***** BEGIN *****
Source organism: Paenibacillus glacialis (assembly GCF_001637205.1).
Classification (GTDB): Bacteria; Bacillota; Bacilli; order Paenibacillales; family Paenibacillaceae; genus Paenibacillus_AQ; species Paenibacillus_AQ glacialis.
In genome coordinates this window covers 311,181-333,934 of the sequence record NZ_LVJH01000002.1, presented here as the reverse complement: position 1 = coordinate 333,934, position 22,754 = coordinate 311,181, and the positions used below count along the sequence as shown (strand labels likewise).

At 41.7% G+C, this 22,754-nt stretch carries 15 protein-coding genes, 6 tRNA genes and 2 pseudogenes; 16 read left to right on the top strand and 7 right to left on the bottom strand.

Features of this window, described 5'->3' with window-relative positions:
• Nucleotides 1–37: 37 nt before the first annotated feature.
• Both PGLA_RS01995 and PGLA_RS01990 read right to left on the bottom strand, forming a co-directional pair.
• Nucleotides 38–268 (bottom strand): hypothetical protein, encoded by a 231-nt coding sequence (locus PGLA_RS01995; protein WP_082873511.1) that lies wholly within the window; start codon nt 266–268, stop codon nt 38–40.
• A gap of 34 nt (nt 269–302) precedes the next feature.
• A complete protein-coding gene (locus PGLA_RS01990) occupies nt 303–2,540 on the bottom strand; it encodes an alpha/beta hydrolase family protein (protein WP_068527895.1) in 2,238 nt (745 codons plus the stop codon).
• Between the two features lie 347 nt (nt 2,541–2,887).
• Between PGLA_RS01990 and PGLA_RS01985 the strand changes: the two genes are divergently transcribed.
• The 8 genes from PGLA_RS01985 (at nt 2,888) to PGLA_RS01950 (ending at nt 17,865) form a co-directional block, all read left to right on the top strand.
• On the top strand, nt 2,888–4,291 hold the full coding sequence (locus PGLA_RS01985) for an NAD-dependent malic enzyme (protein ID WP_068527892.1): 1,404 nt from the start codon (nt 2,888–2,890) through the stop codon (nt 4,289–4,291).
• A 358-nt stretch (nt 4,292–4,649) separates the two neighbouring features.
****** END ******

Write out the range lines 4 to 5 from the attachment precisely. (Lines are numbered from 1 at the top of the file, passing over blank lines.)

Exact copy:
At 41.7% G+C, this 22,754-nt stretch carries 15 protein-coding genes, 6 tRNA genes and 2 pseudogenes; 16 read left to right on the top strand and 7 right to left on the bottom strand.

Features of this window, described 5'->3' with window-relative positions: